Of course, it makes good economic sense to minimise packaging. A huge amount of progress has been made by manufacturers, particularly on making products more lightweight. Part of the problem lies not necessarily with the manufacturers of the packaging, but with the brands and the producers of the products, who let the marketing men and women and advertisers into the decisions about how things are packaged. I speak as a former marketing manager, although as I marketed a radio station there thankfully was not such an issue about packaging. That is one of the major problems.

The hon. Gentleman mentioned toothpaste; we would not want just to have one brand of toothpaste, and packaging is obviously one way in which brands can differentiate themselves on the supermarket shelves. That is true, but as someone who used to work in marketing I might suggest that the way in which brands might want to differentiate themselves would be through the strength and quality of the product, rather than what it came in. We have had the examples of perfume bottles and so on, which add a huge amount of apparent value to a product. However, I would have thought that the consumer would be interested in whether the product works.

Dr. Pugh: I hate to play devil’s advocate, but the possible counter-argument would be to say that packaging allows manufacturers to state the merits of their product on the packaging rather than inviting customers to try each one individually.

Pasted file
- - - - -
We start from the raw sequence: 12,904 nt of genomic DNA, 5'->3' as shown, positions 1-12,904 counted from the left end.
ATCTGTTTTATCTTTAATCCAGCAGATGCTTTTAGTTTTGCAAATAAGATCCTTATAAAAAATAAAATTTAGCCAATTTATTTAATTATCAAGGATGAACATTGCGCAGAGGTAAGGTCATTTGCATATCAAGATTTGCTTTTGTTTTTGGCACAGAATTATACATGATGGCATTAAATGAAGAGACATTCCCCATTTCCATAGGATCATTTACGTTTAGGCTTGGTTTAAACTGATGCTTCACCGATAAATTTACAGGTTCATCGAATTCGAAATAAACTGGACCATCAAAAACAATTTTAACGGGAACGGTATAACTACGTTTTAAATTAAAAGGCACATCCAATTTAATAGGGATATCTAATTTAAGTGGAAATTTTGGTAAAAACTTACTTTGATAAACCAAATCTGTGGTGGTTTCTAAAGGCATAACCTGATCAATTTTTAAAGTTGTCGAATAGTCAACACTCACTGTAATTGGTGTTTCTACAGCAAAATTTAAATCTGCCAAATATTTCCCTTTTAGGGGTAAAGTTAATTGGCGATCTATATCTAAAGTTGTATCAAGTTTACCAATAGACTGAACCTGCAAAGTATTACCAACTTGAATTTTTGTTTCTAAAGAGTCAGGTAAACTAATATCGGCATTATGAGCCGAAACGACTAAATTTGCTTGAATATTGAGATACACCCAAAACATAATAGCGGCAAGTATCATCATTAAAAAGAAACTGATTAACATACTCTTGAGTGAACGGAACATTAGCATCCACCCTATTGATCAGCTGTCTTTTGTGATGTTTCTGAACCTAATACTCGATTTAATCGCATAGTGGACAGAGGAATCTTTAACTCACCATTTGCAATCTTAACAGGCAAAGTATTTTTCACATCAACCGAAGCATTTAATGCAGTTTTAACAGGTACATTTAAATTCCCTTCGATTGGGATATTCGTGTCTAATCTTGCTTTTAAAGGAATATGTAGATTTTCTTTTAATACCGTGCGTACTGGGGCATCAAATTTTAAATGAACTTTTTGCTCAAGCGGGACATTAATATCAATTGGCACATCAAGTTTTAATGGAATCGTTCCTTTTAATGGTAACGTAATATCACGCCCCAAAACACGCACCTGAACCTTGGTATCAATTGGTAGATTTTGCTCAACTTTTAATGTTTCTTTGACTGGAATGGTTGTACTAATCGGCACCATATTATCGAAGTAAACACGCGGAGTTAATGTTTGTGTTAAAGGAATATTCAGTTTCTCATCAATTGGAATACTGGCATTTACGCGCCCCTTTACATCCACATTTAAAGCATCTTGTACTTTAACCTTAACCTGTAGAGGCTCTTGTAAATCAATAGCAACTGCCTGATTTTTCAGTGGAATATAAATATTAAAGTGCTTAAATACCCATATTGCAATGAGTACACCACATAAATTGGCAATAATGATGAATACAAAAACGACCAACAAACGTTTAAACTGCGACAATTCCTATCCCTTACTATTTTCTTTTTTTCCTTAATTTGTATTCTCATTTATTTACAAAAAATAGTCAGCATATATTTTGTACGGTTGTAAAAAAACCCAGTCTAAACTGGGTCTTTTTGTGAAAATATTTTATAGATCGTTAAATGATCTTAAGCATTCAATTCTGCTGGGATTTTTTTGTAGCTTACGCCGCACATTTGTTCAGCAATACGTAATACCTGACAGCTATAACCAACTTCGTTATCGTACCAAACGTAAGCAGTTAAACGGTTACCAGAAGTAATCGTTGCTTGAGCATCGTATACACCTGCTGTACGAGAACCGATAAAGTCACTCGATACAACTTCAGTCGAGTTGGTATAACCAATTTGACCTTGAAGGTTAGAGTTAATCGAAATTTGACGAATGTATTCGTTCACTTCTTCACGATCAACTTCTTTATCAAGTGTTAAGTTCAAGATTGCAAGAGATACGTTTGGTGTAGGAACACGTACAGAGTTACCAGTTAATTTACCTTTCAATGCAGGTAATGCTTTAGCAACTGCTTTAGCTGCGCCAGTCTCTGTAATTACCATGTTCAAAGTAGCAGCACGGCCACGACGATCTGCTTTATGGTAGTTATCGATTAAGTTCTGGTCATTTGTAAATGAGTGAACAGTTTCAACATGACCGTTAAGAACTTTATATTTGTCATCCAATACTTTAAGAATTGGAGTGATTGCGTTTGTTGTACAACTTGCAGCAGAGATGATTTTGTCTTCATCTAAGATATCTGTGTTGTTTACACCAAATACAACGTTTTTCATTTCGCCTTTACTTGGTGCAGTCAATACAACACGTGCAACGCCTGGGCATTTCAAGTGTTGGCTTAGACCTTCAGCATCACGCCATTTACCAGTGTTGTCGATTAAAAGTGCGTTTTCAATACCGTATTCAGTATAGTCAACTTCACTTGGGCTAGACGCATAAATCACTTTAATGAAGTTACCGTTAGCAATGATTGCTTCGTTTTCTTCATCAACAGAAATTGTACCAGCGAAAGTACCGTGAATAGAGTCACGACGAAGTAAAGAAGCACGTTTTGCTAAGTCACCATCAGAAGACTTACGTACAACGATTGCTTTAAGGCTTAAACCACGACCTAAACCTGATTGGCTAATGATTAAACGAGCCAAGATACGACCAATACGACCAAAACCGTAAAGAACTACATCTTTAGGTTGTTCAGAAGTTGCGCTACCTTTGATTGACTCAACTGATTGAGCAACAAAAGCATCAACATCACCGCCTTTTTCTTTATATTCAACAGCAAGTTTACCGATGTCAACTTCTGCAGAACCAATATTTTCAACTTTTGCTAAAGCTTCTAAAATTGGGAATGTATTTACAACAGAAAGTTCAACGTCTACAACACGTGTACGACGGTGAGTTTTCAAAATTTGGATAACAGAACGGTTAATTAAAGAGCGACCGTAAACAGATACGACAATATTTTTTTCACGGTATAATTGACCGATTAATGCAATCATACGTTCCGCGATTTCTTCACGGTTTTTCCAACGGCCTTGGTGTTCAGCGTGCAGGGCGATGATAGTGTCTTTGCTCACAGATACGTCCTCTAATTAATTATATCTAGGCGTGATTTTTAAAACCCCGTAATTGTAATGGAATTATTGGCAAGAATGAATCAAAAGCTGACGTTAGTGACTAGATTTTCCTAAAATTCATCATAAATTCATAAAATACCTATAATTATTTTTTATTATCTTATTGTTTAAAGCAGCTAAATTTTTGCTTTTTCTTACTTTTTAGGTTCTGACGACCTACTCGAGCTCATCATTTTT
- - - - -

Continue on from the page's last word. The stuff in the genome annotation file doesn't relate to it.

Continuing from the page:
Jo Swinson: My hon. Friend makes a good point. I do not argue for a second that we should have no packaging and should go back to taking products in one big bag without any protective coatings or boxes. However, I recall the days when one could take back to the Body Shop the bottle that formerly held a favourite body lotion or shampoo and get it refilled. It is a shame that that seems to have gone by the bye, because although we try to recycle, we need to remember the waste hierarchy—reusing is the best thing that we can do with packaging.

Work still has to be done on marketing. I suggest that the Government play some role, because if products benefit by being in bigger and apparently better packages than those around them there will be an economic incentive to have more packaging. If a level playing field is created through Government regulation—optimal packaging requirements are being considered as part of the waste strategy—companies can act in an environmentally responsible way and will not be penalised by the fact that their competitors would be less likely to do so.

Consumers want minimal and green packaging. A recent survey by the Industry Council for Packaging and the Environment—INCPEN—said that 66 per
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cent. of people thought that, overall, products are overpackaged, with too many layers of packaging, or packaging that is too large for the goods inside. In April, the Institute of Grocery Distribution found that 19 per cent. of shoppers said that they specifically purchased products with recyclable packaging. That is starting to be a driver through the marketplace, and it will obviously grow.